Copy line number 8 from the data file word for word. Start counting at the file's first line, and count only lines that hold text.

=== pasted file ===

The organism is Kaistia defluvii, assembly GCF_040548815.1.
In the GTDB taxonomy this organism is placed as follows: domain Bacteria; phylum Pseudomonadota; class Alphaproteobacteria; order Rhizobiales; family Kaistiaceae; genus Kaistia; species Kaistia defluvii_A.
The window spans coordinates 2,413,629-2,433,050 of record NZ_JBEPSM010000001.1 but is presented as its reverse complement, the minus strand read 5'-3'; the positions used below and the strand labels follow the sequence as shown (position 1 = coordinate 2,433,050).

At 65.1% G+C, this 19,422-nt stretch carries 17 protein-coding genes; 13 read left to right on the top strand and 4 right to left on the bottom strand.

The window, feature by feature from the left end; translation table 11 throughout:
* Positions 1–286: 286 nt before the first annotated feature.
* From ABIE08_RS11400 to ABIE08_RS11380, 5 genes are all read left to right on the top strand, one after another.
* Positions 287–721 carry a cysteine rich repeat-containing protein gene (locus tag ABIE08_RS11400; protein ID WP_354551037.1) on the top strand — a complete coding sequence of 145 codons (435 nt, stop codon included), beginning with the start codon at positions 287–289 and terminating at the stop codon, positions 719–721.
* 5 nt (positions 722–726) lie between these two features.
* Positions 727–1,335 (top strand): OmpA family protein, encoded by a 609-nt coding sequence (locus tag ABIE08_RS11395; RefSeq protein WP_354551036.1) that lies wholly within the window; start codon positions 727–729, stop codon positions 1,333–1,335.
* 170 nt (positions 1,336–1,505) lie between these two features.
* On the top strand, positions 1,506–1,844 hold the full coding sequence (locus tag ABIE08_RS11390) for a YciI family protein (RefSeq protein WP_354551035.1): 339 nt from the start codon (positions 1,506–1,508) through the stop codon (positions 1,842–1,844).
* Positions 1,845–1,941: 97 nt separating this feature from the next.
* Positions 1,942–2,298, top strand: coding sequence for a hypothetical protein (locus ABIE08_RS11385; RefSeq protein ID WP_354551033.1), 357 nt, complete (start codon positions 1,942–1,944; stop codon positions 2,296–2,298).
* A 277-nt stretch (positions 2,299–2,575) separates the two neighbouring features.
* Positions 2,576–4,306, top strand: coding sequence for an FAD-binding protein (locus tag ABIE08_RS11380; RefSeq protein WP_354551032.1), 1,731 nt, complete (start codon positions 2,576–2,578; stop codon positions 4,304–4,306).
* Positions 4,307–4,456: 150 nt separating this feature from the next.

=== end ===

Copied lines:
* Positions 287–721 carry a cysteine rich repeat-containing protein gene (locus tag ABIE08_RS11400; protein ID WP_354551037.1) on the top strand — a complete coding sequence of 145 codons (435 nt, stop codon included), beginning with the start codon at positions 287–289 and terminating at the stop codon, positions 719–721.